Data Science Technology Changing Trends

The Upward and Downward Trends in Data Science Technology


Data science, advanced analytics, machine learning and artificial intelligence are revolutionizing not only our approach to business but also our society and – even – our personal lives. Think of self-driving cars, smart houses, and virtual assistants, the world as we know it is changing rapidly thanks to all the new “smart” technologies and the endless possibilities they create for our future.

For data scientists, smart technologies mean much more than just enjoying new inventions, it means they can actively contribute to creating them. To keep up with and support development of these drastic changes in the industry, data scientists must continue to build-upon their skills and educate themselves on the latest must-have tools in their field.

Glasses in Focus. Source from:

The Upward and Downward Trends to Monitor in Data Science Technology

Here are a few tools that might vanish within the next three years:

  • Excel: Remember when data analysts were attempting some statistical modeling and linear regressions using Excel? Well, those days are over. No doubt excel is a great tool, but it’s just not fit for sustainable data science. Why? It’s too easy to make mistakes, and too hard to correct them. Not to mention that Excel cannot keep up with the increasing amount of data. Luckily, with statistical languages like ‘R’ and Python, data manipulation and predictive modeling can be done just as easily and on a larger scale.
  • Hadoop and MapReduce: When the world started talking about Big Data around 10 years ago, Google and Yahoo! were making much use of HDFS and MapReduce to distribute and scale complex operations on big data. It turns out, that 10 years later, not only is MapReduce is not synonymous with Big Data anymore, but it has been abandoned by most major companies. At the same time, the rise of frameworks like Spark and Azure Data Lake Analytics to bridge the gap between statistical programming and distributed computing, makes specific Hadoop knowledge irrelevant for data scientists.
  • IBM SPSS Modeler: There’s no doubt that the IBM SPSS Modeler is a great tool and is easy to use, but will it have a place in the future of data science? I don’t believe so. SPSS offers built-in data access capabilities, data-crunching functions and reporting options – but, it is quite pricey. However, from a trend perspective, it appears that data scientists lean more towards using the most advanced – individual – tools for certain tasks rather than trying to do everything with one tool. Additionally, it turns out, the data science community loves open source and the ‘R’ and Python packages available out there work terrifically for their needs.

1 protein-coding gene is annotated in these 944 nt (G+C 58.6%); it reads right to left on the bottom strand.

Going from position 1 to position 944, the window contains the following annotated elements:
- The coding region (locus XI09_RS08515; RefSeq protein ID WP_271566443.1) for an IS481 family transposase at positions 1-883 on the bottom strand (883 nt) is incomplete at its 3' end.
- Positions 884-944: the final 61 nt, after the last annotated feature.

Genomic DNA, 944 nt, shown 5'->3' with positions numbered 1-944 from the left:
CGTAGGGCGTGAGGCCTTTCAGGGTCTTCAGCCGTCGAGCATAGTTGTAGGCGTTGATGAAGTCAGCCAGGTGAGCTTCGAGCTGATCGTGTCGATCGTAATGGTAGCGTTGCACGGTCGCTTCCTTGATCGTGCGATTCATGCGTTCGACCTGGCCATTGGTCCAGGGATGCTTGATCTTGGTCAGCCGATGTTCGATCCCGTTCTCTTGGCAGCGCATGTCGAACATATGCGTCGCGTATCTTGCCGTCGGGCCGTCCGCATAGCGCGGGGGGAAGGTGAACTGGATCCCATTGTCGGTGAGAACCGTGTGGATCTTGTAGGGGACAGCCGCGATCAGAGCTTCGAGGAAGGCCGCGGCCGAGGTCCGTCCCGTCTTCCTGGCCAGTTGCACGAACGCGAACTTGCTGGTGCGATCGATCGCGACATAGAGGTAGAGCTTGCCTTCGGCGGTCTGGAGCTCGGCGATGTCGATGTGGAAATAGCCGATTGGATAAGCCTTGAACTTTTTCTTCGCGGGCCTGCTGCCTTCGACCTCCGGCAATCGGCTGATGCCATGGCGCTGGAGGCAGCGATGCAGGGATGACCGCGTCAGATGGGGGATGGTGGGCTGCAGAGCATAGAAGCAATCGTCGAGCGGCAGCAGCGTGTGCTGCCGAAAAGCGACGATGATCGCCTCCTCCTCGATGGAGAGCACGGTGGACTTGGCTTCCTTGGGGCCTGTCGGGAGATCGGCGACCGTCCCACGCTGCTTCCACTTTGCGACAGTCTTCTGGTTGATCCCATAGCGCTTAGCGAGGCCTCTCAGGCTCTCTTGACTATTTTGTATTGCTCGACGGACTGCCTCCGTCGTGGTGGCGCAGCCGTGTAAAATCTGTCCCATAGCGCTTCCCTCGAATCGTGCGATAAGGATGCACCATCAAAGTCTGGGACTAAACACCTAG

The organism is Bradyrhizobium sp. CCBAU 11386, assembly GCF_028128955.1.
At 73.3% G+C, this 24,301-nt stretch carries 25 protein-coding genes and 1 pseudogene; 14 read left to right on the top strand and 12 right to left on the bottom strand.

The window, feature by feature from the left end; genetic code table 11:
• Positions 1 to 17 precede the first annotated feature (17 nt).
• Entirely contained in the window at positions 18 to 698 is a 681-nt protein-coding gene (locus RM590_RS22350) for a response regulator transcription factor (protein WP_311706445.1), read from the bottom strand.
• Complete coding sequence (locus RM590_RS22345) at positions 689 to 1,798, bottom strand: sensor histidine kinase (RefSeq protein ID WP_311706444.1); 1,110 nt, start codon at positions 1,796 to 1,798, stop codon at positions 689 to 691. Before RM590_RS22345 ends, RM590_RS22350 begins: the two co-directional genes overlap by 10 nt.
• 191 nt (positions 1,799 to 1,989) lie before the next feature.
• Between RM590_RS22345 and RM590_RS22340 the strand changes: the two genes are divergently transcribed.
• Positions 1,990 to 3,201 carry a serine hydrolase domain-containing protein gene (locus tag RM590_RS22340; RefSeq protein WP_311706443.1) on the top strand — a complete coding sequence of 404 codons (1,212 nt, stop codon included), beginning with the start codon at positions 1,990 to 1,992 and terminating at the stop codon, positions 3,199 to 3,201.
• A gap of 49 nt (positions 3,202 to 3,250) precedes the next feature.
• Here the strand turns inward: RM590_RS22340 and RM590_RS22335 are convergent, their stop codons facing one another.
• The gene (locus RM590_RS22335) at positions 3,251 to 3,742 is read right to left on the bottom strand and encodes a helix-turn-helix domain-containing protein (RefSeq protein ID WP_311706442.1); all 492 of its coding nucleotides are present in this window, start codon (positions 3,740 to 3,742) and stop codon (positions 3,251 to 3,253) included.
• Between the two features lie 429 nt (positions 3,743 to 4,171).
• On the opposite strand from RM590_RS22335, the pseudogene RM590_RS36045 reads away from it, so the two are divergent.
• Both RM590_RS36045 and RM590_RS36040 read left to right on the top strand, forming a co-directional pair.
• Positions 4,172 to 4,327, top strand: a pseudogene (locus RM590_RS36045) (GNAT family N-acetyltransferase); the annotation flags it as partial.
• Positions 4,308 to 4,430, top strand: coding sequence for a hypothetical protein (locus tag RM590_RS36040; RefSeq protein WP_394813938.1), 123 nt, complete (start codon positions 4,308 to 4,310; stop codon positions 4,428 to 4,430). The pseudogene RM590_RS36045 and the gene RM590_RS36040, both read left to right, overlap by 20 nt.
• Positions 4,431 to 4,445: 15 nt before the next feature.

So, what upward trends will we be seeing in the coming years?

  • TensorFlow: Ever since Google decided to release its deep learning library in open source, it has become increasingly popular in the data science world. TensorFlow allows data scientists to easily define neural networks using data flow graphs. It runs – pretty – much anything and it’s optimized for deep learning. Statistics on stack overflow posts clearly identify that TensorFlow has overtaken every other deep learning library on the market.
Graph of Theano, TensorFlow, Caffe, and Torch applications. Source: http://

Graph retrieved from:

  • Julia: ‘R’ is still ranking as the number one favorite language for scientific and statistical programming, but Julia is here to challenge its status. Just like ‘R,’ Julia is open source and has a vast community of developers and supporters that are continuously implementing new packages and extending the available ones. Also, the performances of ‘C.’ Julia is here to stay thanks to its sophisticated compiler, distributed parallel execution, numerical accuracy, and an extensive mathematically functioning library.
  • Cognitive APIs: Both IBM, as well as Microsoft, have invested in releasing cognitive APIs to support data scientists and developers with text search, computer vision, sentiment analysis, OCR, and text-to-speech. Thanks to those APIs, it’s now possible to build elaborate systems like chatbots, smart traffic cameras and even personality evaluation tools. Easy-to-use, cheap and incredibly accurate those APIs will surely be one of the building blocks when developing the next complex smart application.

If you would like to know more, please contact Erica D’Acunto, Senior Data Scientist at ORTEC Consulting, via or via our website:

· · ·

Erica D'Acunto
Enthusiastic, structured and committed data scientist that has a long history with the development of algorithms. I have a passion for machine learning, artificial intelligence, statistics and algorithms. My current challenge is to use the experience I gained from working on the development of scientific software to approach a new challenge and focus on the designing of algorithms for analytics and big data.

Comments are closed.